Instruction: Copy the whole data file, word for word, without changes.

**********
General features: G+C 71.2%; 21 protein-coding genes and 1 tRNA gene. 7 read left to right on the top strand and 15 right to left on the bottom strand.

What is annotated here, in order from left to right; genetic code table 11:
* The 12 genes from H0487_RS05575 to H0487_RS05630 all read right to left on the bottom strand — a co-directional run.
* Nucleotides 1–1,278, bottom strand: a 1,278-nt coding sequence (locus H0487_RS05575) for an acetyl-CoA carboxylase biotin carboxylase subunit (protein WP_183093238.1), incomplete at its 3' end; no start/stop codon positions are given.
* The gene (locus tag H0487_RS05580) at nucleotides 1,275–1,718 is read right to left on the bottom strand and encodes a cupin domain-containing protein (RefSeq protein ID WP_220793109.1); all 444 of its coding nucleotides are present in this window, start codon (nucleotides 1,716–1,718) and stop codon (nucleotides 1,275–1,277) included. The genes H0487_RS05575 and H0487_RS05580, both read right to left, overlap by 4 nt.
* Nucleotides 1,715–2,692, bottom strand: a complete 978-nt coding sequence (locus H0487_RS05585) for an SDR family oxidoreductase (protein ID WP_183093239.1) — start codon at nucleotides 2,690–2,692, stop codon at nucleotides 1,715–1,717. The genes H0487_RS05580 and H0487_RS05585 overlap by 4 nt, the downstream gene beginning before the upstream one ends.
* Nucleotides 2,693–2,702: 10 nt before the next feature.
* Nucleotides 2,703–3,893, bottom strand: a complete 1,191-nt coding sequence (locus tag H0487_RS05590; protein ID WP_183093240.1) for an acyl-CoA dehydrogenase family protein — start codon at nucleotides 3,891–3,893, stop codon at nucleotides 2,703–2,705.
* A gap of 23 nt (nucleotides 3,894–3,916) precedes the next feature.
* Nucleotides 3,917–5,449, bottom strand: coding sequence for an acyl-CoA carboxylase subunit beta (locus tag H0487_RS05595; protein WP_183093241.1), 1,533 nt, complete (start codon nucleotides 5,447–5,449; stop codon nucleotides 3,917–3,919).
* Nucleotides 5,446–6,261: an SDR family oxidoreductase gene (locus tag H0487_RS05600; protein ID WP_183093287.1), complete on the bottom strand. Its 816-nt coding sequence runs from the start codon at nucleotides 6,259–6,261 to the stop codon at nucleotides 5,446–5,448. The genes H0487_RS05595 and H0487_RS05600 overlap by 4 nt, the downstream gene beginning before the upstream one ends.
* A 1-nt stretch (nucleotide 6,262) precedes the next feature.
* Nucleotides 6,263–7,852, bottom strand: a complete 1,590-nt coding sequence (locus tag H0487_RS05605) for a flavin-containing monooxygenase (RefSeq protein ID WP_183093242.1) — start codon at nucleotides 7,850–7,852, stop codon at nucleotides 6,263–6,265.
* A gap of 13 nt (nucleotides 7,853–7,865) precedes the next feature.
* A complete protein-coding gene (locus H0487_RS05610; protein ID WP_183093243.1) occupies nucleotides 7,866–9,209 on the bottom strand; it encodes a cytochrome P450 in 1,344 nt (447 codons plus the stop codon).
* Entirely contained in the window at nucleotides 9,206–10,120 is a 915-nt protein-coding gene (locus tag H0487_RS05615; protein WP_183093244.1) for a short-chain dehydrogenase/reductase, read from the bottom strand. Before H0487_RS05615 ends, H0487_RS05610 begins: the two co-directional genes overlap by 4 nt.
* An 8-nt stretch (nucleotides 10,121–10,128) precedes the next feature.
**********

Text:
General features: G+C 71.2%; 21 protein-coding genes and 1 tRNA gene. 7 read left to right on the top strand and 15 right to left on the bottom strand.

What is annotated here, in order from left to right; genetic code table 11:
* The 12 genes from H0487_RS05575 to H0487_RS05630 all read right to left on the bottom strand — a co-directional run.
* Nucleotides 1–1,278, bottom strand: a 1,278-nt coding sequence (locus H0487_RS05575) for an acetyl-CoA carboxylase biotin carboxylase subunit (protein WP_183093238.1), incomplete at its 3' end; no start/stop codon positions are given.
* The gene (locus tag H0487_RS05580) at nucleotides 1,275–1,718 is read right to left on the bottom strand and encodes a cupin domain-containing protein (RefSeq protein ID WP_220793109.1); all 444 of its coding nucleotides are present in this window, start codon (nucleotides 1,716–1,718) and stop codon (nucleotides 1,275–1,277) included. The genes H0487_RS05575 and H0487_RS05580, both read right to left, overlap by 4 nt.
* Nucleotides 1,715–2,692, bottom strand: a complete 978-nt coding sequence (locus H0487_RS05585) for an SDR family oxidoreductase (protein ID WP_183093239.1) — start codon at nucleotides 2,690–2,692, stop codon at nucleotides 1,715–1,717. The genes H0487_RS05580 and H0487_RS05585 overlap by 4 nt, the downstream gene beginning before the upstream one ends.
* Nucleotides 2,693–2,702: 10 nt before the next feature.
* Nucleotides 2,703–3,893, bottom strand: a complete 1,191-nt coding sequence (locus tag H0487_RS05590; protein ID WP_183093240.1) for an acyl-CoA dehydrogenase family protein — start codon at nucleotides 3,891–3,893, stop codon at nucleotides 2,703–2,705.
* A gap of 23 nt (nucleotides 3,894–3,916) precedes the next feature.
* Nucleotides 3,917–5,449, bottom strand: coding sequence for an acyl-CoA carboxylase subunit beta (locus tag H0487_RS05595; protein WP_183093241.1), 1,533 nt, complete (start codon nucleotides 5,447–5,449; stop codon nucleotides 3,917–3,919).
* Nucleotides 5,446–6,261: an SDR family oxidoreductase gene (locus tag H0487_RS05600; protein ID WP_183093287.1), complete on the bottom strand. Its 816-nt coding sequence runs from the start codon at nucleotides 6,259–6,261 to the stop codon at nucleotides 5,446–5,448. The genes H0487_RS05595 and H0487_RS05600 overlap by 4 nt, the downstream gene beginning before the upstream one ends.
* A 1-nt stretch (nucleotide 6,262) precedes the next feature.
* Nucleotides 6,263–7,852, bottom strand: a complete 1,590-nt coding sequence (locus tag H0487_RS05605) for a flavin-containing monooxygenase (RefSeq protein ID WP_183093242.1) — start codon at nucleotides 7,850–7,852, stop codon at nucleotides 6,263–6,265.
* A gap of 13 nt (nucleotides 7,853–7,865) precedes the next feature.
* A complete protein-coding gene (locus H0487_RS05610; protein ID WP_183093243.1) occupies nucleotides 7,866–9,209 on the bottom strand; it encodes a cytochrome P450 in 1,344 nt (447 codons plus the stop codon).
* Entirely contained in the window at nucleotides 9,206–10,120 is a 915-nt protein-coding gene (locus tag H0487_RS05615; protein WP_183093244.1) for a short-chain dehydrogenase/reductase, read from the bottom strand. Before H0487_RS05615 ends, H0487_RS05610 begins: the two co-directional genes overlap by 4 nt.
* An 8-nt stretch (nucleotides 10,121–10,128) precedes the next feature.